A survey on household money management has found that 55% of the population are worried about their financial future, with 19% saying that they worry about their financial prospects very much. 

ĠEMMA, the government’s financial capability education platform, published its findings on research carried out between May 29 and June 5, based on 405 respondents, to gauge attitudes and perceptions towards personal finance in a COVID-19 context. 

Overall, 83% of respondents said they felt in control of their financial situation, 41% that they always planned monthly expenditures and 28% that they sometimes planned. 

Conversely, almost a third of Maltese adults said they do not make plans for their month to month expenses. 

Women (77%) tended to be more inclined to plan than men (61%), while separated people or single parents (53%) were the most likely to always have a financial plan in place. 

Only 44% of respondents said they had enough money to last three months in case of an emergency, while 18% said they only had enough funds to last them less than a month. 

This marks a slight decrease from findings published in the previous survey in April, where 47% indicated they had funds to last three months and 21% less than one month. 

While 59% of respondents said their financial situation had not altered over the past three months, 32% said it had deteriorated, with 9% indicating it had improved slightly.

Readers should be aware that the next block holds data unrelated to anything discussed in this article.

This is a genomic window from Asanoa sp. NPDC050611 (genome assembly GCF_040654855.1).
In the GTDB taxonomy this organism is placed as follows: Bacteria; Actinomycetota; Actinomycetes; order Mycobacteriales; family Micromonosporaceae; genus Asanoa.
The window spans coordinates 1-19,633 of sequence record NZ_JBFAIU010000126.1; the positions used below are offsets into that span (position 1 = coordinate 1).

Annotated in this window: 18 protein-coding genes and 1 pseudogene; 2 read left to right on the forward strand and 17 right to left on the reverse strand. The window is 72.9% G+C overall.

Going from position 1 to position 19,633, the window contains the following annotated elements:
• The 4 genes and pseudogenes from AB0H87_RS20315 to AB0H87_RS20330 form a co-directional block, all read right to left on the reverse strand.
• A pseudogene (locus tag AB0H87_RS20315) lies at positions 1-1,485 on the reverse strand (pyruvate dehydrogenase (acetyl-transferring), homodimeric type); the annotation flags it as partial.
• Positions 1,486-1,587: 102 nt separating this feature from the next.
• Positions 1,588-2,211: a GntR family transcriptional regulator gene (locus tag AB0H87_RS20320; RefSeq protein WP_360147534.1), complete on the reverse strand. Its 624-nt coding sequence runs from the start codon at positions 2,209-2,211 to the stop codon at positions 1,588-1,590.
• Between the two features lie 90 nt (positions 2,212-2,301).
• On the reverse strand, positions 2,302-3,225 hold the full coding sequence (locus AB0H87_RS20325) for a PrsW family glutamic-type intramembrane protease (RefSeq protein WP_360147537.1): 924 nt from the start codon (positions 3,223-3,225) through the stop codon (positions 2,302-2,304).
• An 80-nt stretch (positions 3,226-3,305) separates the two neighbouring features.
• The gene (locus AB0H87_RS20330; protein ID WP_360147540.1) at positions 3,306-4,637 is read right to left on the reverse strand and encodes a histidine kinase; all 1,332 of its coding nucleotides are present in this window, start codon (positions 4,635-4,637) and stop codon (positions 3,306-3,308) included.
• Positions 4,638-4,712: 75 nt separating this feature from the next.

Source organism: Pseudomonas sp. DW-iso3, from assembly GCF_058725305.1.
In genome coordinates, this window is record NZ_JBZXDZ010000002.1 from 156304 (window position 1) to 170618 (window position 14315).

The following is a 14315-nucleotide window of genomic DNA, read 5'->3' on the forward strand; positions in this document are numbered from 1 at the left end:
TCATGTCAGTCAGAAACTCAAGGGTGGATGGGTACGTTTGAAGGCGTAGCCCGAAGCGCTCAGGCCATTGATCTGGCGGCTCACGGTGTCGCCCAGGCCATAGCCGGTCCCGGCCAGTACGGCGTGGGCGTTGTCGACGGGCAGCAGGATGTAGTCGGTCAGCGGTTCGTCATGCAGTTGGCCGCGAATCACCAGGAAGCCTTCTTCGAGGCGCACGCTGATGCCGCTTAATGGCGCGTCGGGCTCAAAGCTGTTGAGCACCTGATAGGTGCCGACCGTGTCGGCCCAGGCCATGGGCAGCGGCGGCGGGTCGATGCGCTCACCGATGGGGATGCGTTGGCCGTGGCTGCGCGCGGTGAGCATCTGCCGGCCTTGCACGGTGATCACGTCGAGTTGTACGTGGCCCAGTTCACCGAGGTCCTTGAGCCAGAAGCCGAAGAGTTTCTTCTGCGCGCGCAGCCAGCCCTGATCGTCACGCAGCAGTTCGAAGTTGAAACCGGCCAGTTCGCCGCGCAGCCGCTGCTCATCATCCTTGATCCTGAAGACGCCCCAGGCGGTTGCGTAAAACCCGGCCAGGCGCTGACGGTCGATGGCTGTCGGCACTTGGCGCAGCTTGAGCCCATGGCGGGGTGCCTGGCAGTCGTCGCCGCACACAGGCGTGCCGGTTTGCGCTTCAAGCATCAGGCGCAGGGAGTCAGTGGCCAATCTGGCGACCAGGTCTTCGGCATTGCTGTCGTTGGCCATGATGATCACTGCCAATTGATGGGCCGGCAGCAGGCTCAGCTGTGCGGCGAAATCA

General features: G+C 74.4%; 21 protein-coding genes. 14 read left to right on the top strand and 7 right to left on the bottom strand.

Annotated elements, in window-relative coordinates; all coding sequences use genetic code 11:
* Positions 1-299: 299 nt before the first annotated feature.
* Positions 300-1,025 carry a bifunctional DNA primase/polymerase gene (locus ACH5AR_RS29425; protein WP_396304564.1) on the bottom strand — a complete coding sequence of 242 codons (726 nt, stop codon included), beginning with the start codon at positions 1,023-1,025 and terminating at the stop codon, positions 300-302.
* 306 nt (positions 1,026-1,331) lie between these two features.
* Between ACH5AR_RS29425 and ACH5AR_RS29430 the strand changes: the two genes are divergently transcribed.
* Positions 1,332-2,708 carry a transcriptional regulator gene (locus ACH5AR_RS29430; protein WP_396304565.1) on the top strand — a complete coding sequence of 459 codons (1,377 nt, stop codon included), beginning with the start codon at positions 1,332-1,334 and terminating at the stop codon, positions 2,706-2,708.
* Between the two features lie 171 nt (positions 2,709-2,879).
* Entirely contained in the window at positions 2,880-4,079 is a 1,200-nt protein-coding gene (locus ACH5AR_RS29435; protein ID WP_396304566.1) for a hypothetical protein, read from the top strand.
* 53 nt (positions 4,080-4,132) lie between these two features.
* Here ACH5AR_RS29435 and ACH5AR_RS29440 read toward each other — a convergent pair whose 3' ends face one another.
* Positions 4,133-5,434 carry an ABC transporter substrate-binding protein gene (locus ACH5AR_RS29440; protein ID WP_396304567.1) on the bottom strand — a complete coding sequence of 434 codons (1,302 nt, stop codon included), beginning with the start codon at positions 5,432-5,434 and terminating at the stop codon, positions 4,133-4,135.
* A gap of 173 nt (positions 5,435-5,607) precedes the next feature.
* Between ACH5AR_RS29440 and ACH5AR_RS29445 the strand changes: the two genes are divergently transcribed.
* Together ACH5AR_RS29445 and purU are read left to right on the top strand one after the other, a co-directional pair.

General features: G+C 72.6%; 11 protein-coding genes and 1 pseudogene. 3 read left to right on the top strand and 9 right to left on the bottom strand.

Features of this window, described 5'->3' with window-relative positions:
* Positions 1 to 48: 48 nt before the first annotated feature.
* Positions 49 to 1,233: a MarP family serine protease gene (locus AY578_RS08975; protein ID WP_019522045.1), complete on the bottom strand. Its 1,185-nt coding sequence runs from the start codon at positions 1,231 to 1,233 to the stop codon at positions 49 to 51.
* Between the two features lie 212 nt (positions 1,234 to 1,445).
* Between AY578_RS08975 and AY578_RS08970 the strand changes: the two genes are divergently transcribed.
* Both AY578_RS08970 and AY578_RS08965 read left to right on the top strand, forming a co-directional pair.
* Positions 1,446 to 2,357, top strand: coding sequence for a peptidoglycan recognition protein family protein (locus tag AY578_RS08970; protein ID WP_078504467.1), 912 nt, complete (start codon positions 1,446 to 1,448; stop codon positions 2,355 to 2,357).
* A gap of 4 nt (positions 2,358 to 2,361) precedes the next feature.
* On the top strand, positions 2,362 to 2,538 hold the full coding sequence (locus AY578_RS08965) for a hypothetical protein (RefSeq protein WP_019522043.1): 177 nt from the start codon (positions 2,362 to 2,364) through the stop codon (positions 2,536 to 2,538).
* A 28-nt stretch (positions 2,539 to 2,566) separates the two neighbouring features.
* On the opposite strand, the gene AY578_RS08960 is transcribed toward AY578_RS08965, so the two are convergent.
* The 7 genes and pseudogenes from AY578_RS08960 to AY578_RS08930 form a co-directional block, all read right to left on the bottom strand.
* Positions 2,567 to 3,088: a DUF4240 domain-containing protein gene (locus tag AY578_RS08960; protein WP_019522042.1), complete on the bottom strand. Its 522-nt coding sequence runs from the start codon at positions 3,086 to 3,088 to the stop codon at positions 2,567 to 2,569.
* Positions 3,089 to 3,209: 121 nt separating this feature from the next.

Around half of respondents believe that now is the right time to commit to major financial purchases, such as furniture or electronics. This figured dropped significantly from where it stood at 68% in the previous survey, to 50%. 

Half of respondents also said they had not been able to save any money over the past three months, with those aged 45 and over facing the most difficulty in saving during this time. 

Analysed by region, Gozitans (63%) were most able to save compared to those living in other districts, while those who described themselves as "single" also had the highest response to saving at 61%. 

Three-fourths of all respondents said they did not have a retirement pension plan other than what is provided by the government, a figure which remained in line with previous findings. 

Those aged 34 and under were less likely to have a private pension plan than other age groups, while a majority (86%) of all respondents said they had no intention of starting a retirement plan in the next three months. 

Overall, respondents considered themselves to be familiar with money management, with 20% reporting they were "highly knowledgeable" and 42% "slightly or quite knowledgeable". Those aged 35-44 accounted for the highest number of positive responses at 73%.

In response to the crisis that came with the COVID-19 pandemic, 48% of respondents said they weren't inclined to save for a rainy day, with 40% replying in the affirmative. 

Replies indicate that younger age groups were more likely to save, 61% of 18-24-year-olds, than their elders, with just 27% of over 65s.


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